March 31, 2015

Peasant food.

She dipped the spoon into the soup, lifting it up full of cabbage and purple liquid.

This was, she reflected, most definitely the food of desperation. Pretty much anything you had to dig out of the ground was. And beets were no exception.


Who’d thought to call them that?

Contaminating a perfectly good name by using it for a hideous tuber. Practically a shame, in her opinion.

Here’s a good idea: let’s dig this weirdo purple thing out of the ground and stick it in a soup.


She picked up the spoon again and let the purple liquid dribble back into the bowl.

And mayonnaise.

As if the thing weren’t bad enough, they had to add mayonnaise to it.

“I know, let’s add this fatty white goop to this chunky purple soup! That’ll totally make it better!”

Eh. To be fair, they added mayonnaise to everything.

A way to put meat on your bones when you didn’t actually have any meat, she supposed.

She stirred the spoon around in the soup, diluting the mayonnaise into the liquid, lightening the purple to a wild fuchsia.


It was fine. It was soup. Soup was good… right?

She’d been eating it for as long as she could remember. And, for as long as she could remember, she’d thought it was gross.

Who had ever thought purple soup would be a good idea?

“How’s the soup?” called a voice from the kitchen.

Her Grandmother had to raise her voice to be heard over the running water.

“It’s great,” she called back, forcing brightness into her voice. “Thank you. You know it’s my favorite.”

“You’re welcome,” came the reply. “You know I make it just for you.”


She filled the spoon again and swallowed. It wasn’t so bad, she reflected, gazing into the bowl of purple in front of her.

Even peasants gotta eat, right?

Writing Prompt:

drabble (100 words) * A Family Member * cooking

Writing Prompt Courtesy of:


March 27, 2015

“Get out.”

“I’m not technically in,” he said. “So I can’t really get out.”

He was right. He was still on doorstep.

She knew she should never have opened the door…. And she wouldn’t have if she’d known he was on the other side.

“All right, then,” she said. “Go away. Is that clear enough?”

“You’re not even going to give me five minutes to explain myself?”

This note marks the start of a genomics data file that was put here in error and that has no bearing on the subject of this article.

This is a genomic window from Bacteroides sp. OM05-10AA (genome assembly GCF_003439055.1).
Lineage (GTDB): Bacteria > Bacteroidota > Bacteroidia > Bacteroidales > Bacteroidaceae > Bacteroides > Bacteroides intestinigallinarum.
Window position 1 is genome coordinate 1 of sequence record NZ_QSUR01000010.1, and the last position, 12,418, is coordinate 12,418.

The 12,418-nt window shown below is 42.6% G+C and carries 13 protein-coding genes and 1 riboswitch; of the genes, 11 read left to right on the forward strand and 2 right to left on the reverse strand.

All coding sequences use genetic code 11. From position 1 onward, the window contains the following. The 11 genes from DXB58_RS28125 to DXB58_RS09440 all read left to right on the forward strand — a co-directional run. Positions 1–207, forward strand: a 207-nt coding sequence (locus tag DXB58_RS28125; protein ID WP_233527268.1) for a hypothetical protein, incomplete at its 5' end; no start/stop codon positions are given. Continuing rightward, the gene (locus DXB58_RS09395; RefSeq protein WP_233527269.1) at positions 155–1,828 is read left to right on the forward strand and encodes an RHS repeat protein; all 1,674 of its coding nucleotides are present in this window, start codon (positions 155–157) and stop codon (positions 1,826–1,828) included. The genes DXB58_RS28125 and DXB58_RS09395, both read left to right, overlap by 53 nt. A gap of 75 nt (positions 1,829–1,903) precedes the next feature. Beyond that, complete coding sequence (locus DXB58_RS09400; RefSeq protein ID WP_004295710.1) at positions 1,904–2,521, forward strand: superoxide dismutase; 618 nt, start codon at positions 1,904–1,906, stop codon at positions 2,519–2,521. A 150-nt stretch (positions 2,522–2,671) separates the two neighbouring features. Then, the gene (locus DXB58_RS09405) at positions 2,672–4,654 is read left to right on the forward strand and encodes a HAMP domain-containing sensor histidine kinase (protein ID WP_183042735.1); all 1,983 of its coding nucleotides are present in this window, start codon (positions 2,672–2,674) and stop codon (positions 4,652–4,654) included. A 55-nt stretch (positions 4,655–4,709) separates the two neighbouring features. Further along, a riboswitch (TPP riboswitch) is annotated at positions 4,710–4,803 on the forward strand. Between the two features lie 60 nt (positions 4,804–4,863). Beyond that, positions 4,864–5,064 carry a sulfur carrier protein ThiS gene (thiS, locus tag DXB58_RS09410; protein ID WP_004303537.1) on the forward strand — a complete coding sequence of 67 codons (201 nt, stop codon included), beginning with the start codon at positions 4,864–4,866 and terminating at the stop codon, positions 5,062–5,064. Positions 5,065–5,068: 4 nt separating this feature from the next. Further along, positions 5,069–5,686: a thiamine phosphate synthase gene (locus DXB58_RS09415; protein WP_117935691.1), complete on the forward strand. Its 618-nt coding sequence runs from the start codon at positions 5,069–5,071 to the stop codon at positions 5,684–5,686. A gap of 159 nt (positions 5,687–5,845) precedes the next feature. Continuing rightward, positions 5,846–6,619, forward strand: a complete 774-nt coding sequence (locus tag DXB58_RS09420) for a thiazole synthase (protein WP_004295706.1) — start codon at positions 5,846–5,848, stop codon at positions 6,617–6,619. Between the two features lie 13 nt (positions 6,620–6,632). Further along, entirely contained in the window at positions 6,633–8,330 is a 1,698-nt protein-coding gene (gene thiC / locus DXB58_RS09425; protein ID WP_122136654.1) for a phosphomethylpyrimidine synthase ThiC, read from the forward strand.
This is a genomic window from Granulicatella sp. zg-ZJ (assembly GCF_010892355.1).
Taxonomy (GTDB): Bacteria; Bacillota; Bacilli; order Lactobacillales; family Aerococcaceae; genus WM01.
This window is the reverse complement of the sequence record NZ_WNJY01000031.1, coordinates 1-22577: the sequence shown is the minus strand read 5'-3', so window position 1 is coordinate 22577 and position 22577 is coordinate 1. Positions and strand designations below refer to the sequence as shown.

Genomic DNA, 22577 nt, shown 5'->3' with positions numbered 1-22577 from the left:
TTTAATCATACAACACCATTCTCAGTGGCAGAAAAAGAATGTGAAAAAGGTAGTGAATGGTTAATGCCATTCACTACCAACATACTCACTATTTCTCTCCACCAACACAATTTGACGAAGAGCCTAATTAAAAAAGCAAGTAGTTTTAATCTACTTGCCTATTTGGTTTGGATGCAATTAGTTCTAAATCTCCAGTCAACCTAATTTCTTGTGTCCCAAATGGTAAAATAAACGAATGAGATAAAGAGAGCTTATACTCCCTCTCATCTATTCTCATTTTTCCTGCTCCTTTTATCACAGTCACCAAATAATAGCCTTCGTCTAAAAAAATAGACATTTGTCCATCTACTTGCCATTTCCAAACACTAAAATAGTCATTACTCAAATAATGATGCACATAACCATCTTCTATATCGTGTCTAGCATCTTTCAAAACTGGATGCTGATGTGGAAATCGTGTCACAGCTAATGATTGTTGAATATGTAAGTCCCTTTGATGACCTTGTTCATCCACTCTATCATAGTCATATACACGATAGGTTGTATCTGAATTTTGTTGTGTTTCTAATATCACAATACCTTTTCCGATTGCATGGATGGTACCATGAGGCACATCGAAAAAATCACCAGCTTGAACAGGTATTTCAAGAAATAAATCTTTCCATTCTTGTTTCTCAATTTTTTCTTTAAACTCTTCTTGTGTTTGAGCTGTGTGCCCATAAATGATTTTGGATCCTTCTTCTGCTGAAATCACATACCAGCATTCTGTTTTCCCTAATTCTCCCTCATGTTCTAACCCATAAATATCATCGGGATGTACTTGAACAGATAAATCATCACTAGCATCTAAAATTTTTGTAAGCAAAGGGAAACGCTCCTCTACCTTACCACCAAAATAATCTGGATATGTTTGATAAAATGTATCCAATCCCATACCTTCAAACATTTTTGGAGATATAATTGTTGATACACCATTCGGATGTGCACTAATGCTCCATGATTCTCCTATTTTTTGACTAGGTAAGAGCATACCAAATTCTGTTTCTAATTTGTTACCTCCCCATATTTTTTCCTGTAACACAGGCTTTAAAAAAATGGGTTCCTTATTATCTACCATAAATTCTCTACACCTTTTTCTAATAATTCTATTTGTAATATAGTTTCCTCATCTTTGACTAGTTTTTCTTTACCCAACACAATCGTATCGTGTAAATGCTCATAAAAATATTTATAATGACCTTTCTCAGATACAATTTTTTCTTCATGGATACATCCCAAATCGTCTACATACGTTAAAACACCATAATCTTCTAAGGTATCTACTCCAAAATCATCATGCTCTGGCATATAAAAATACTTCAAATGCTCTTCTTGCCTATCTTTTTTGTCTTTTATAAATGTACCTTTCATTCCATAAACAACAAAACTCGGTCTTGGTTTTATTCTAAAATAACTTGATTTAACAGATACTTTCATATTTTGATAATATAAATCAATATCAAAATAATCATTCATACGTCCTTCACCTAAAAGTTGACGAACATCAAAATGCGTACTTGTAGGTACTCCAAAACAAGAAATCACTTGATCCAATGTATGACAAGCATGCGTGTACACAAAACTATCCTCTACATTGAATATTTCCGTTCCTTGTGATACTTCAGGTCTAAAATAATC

“Nope,” she said. “Leave. Now.”

He looked down at the pizza he was holding and looked back up at her.

“Come on,” he said. “It’s your favorite. And it’s hot. Bringing your favorite pizza doesn’t buy me five minutes?”

“Bringing the pope wouldn’t get you five minutes.”

“I didn’t know you liked the Pope,” he said. “You’re not even Catholic.”

She rolled her eyes and moved to slam the door in his face.

She had managed to swing the door halfway shut before she stopped herself. She eyed the pizza, considering, for a moment. It was still a perfectly good pizza…. It shouldn’t go to waste, should it?

He smiled, hopeful… He knew the pizza thing would work. Much more effective than flowers.

She considered the situation carefully, and his grin slid off of his face as she glared at him. Finally, she made a decision. He was more than a little surprised when she grabbed her keys, stuffing them in her pocket before pulling the pizza box out of his hands.

“Where are you going?” he asked, seemingly a reasonable question, since she’d swiped his pizza and taken off down the street.

“None of your business,” she said.

“I think it’s very much my business,” he said. “Since that’s my pizza and you’re my girlfriend.”

“This,” she said, nodding at it. “Is no longer your pizza. You’ve relinquished custody to me. And there’s no way in hell I’m your girlfriend.”

He didn’t know what to say to that.

It wasn’t long before she found what she was looking for – a rather large bundle of rags sitting on the corner. She reached down, balancing the pizza with one arm, gently nudging what turned out to be a homeless person hidden beneath a sizeable pile of blankets.

“Excuse me, sir,” she said politely. “Would you like this?”

A big grin spread across the man’s face as he reached up to take the pizza, like he was accepting an academy award.

“Thank you,” the man said.

“You’re welcome.”

“You’re just going to give it away?” he asked.

“Yes, Steve,” she answered, glowering. “I’m just going to give it away. At least it’s mine to give…. You would know about giving away things that don’t belong to you, wouldn’t you?”

Forcing the smile back on her face, she looked at the homeless man.

“I hope you enjoy it,” she said. “Have a lovely day.”

It was surprising how fast she moved, now unencumbered by pizza, it took him a little bit to catch up with her.

“Now will you talk to me?” he asked.

“Why should I talk to you?” she said. “Has anything changed from ten minutes ago?”

“N-no…. but…”

The door slamming in his face cut off whatever brilliant reply he might have come up with.

He shook his head at the wooden door and started making his way home, slowly walking away, as though walking slowly might somehow give her more time to change her mind.

Writing Prompt:

drabble (100 words) * A Homeless Person * Pizza

(over word count, obviously….)

Prompt Courtesy of:

Image Courtesy of:

March 26, 2015

“I can’t even see the stars,” he said.

This sucked. This, without a doubt, sucked more than anything he had ever experienced. More than trips to the dentist and doctor combined. More than having your great-aunt Mabel kiss you.